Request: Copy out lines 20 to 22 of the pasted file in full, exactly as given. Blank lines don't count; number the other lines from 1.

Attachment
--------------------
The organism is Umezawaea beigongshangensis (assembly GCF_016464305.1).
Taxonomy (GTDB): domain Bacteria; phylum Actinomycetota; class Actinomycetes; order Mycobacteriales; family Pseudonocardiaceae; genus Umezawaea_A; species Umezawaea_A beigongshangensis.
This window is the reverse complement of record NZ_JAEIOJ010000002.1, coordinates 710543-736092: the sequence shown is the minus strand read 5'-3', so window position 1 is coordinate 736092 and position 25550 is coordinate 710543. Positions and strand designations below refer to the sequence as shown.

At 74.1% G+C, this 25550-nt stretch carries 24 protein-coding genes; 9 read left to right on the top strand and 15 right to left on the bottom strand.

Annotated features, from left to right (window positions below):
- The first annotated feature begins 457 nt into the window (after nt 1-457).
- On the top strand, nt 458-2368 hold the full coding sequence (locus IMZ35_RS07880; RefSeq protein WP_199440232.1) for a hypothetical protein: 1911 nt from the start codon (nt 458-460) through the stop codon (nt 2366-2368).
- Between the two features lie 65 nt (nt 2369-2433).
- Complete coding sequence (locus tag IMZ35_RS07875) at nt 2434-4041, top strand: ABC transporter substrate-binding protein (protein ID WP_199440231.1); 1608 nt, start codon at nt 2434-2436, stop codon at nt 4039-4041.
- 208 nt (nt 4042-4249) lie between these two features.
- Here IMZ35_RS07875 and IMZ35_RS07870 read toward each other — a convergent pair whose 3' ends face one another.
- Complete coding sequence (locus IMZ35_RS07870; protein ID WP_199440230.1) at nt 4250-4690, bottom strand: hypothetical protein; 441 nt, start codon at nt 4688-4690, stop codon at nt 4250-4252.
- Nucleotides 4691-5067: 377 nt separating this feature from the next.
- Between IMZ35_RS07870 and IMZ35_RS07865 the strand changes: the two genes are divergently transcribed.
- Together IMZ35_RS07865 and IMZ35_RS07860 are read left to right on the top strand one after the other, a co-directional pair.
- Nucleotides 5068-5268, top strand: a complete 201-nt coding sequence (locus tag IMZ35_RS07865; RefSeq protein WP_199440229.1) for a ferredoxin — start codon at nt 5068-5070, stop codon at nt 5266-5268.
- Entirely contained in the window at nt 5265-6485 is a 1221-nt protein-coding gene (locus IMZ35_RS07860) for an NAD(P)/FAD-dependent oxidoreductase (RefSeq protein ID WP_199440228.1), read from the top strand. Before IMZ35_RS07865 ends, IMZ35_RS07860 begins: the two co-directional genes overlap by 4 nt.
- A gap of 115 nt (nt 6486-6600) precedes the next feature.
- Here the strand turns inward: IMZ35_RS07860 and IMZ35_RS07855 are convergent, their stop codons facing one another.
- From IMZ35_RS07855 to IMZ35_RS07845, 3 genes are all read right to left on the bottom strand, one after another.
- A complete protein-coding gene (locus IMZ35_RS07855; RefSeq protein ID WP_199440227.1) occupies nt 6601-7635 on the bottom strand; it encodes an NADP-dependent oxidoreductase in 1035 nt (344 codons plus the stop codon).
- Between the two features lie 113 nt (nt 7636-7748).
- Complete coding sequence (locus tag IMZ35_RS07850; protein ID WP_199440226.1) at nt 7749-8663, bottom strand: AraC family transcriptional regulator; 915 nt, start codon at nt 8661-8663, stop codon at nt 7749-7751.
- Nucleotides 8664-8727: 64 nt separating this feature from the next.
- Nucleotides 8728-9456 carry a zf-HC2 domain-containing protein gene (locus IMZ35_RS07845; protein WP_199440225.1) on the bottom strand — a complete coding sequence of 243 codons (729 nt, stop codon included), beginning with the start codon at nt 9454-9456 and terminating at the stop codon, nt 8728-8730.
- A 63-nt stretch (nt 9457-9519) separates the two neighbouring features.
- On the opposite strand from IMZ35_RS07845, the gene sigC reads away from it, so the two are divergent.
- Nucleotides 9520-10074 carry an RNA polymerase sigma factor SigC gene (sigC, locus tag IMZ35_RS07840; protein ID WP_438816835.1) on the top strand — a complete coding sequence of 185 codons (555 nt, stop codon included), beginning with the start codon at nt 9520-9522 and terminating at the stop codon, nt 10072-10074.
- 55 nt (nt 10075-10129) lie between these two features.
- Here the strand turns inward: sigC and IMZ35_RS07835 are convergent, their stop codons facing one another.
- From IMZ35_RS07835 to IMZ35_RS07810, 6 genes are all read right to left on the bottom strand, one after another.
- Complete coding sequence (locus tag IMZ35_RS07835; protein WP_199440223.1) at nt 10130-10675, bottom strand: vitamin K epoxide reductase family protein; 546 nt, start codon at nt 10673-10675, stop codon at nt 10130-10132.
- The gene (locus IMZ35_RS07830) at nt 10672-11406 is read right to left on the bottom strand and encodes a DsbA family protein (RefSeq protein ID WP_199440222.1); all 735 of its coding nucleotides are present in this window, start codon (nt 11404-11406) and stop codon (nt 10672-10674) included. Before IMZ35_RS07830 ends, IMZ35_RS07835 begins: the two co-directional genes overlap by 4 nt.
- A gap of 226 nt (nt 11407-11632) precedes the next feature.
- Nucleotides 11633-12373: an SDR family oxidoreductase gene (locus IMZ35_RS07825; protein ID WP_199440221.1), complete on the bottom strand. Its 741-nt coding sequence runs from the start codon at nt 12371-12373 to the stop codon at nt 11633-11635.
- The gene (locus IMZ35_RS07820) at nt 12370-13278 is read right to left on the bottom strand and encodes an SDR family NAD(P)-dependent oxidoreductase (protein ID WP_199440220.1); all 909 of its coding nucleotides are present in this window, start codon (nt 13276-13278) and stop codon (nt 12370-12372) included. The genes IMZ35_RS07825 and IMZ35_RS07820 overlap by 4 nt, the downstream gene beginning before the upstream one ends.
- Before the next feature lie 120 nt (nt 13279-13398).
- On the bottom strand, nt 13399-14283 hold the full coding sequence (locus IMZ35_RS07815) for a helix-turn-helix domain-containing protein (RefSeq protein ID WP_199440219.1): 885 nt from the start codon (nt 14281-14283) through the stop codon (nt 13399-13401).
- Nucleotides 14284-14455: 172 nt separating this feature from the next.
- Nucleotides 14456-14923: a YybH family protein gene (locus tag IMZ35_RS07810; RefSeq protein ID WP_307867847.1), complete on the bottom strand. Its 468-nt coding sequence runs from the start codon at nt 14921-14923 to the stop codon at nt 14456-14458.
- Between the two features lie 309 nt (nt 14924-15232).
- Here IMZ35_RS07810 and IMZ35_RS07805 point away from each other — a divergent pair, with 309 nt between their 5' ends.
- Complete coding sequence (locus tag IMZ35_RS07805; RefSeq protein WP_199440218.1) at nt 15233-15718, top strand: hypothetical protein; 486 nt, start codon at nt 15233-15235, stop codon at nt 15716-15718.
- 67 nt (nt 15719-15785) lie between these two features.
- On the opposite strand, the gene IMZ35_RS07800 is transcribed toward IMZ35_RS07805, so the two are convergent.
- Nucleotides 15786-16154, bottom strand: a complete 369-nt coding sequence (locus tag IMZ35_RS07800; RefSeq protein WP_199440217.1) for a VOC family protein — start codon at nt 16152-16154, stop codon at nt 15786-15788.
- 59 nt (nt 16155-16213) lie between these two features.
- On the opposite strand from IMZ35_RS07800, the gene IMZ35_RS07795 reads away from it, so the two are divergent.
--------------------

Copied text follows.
- From IMZ35_RS07855 to IMZ35_RS07845, 3 genes are all read right to left on the bottom strand, one after another.
- A complete protein-coding gene (locus IMZ35_RS07855; RefSeq protein ID WP_199440227.1) occupies nt 6601-7635 on the bottom strand; it encodes an NADP-dependent oxidoreductase in 1035 nt (344 codons plus the stop codon).
- Between the two features lie 113 nt (nt 7636-7748).